Public Indicates Support for Defense Cuts

At Wonkblog, Suzy Khimm points to a study done by the Stimson Center that polled Americans about how large the defense budget should be. The study asked 665 participants about how much money they would assign to various parts of the defense budget after giving them context and arguments for and against cutting spending. Overall, the participants cut defense by an average of $104 billion (18 percent reduction) from 2012 to 2013 when they went area-by-area through the budget and by $127 billion (23 percent) when they picked an overall defense spending number. Khimm notes that these cuts are larger than even what the sequester calls for (which is a ten percent cut).

Our budget simulator may not be as exhaustive as the options presented in this study, but it does give us a good idea of where our users would be willing to trim costs. Granted, the baseline for defense spending has changed since those results were compiled, as the Budget Control Act has reduced defense through spending caps. Still, the results are informative about areas our users were willing to cut. In terms of defense, a majority of users picked five options from the defense portion of the simulator as well as the option to draw down troops in Afghanistan to 30,000 by 2013. The five options were:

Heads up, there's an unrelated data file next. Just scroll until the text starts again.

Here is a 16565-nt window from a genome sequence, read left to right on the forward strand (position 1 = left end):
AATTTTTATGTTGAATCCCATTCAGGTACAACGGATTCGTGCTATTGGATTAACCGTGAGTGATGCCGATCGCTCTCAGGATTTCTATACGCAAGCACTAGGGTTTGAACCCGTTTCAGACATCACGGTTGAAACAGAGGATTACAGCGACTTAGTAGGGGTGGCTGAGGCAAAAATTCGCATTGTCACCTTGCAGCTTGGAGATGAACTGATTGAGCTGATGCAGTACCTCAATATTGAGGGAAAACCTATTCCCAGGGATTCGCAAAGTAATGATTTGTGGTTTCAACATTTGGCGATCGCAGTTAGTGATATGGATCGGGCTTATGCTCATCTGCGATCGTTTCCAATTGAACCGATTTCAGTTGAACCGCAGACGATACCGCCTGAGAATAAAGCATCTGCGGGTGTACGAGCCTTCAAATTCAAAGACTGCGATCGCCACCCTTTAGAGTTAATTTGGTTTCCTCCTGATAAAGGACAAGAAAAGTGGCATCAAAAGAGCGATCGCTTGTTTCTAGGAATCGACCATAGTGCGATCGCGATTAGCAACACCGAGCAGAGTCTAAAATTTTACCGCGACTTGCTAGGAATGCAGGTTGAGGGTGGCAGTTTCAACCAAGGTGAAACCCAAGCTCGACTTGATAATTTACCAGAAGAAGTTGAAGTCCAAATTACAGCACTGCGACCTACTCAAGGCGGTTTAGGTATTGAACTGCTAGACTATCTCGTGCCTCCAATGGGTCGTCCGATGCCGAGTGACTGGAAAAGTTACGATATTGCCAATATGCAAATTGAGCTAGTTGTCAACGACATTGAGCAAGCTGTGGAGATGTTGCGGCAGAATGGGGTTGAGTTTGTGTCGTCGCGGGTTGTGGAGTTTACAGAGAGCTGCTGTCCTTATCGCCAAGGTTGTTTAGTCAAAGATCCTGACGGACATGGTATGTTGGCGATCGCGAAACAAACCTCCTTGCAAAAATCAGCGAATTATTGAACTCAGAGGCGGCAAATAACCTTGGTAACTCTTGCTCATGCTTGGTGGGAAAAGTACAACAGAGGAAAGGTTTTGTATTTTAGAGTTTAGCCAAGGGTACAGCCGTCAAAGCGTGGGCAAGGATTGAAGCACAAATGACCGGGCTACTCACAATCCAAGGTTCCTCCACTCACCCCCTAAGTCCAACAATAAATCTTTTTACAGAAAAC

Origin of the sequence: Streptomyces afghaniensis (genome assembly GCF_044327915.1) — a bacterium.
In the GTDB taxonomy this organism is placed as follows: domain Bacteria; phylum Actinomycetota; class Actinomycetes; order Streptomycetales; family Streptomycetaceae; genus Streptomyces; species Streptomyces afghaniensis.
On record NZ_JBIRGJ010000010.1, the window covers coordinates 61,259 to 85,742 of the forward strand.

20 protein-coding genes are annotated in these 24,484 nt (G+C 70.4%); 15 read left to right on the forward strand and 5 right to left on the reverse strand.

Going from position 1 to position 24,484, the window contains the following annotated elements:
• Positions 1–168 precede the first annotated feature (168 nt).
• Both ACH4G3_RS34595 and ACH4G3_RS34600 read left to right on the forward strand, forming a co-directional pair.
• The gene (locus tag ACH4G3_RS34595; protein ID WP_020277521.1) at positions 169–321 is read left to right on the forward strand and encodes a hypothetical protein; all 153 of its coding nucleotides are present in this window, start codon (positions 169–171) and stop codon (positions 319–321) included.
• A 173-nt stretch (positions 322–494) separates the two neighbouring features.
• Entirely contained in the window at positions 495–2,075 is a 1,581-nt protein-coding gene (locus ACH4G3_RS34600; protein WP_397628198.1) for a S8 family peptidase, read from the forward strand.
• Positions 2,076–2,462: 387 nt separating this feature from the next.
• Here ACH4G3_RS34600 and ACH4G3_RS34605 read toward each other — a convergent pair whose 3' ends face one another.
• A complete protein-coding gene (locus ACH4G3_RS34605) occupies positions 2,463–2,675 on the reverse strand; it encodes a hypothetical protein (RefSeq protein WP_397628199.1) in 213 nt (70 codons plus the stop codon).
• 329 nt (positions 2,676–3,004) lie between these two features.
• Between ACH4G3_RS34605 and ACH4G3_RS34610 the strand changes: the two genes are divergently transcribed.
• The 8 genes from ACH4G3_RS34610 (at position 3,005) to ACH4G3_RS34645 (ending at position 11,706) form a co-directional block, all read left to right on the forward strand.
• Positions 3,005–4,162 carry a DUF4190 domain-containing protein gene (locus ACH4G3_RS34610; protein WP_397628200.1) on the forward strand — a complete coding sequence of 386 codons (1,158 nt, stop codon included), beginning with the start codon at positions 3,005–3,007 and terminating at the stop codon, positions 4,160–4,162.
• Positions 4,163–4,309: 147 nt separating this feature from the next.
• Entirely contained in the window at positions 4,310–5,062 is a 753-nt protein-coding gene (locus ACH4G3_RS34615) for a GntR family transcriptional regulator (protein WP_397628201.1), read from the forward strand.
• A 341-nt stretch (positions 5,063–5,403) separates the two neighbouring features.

• Cut weapons systems
  • Cut foreign aid in half
  • Cancel missile defense system
  • Reduce ship buildings
  • Decrease troop levels and reverse the Grow the Army initiative

These five options represent $330 billion in savings from 2011-2018. Adding in the war drawdown ups that number to close $1.4 trillion; however, the drawdown savings are likely to occur anyways as troops are already scheduled to be drawn down in Afghanistan in a similar manner.

Defense Options that Received Majority Support
  Percent of Users Supported Savings Through 2018 (billions)
Cut Weapons Systems 73% $30
Cut Foreign Aid in Half 66% $110
Cancel Missile Defense System 54% $50
Reduce Ship Building 75% $50
Decrease Troop Levels 81% $90
Subtotal, Base Savings $330
Reduce Afghanistan Troops to 30,000 by 2013 70% $1,030
Total Savings $1,360

These results are not scientific, but they are informative about what at least the users of our simulator supported cutting. See the full results of the simulator here and play our new simulator with updated defense options here.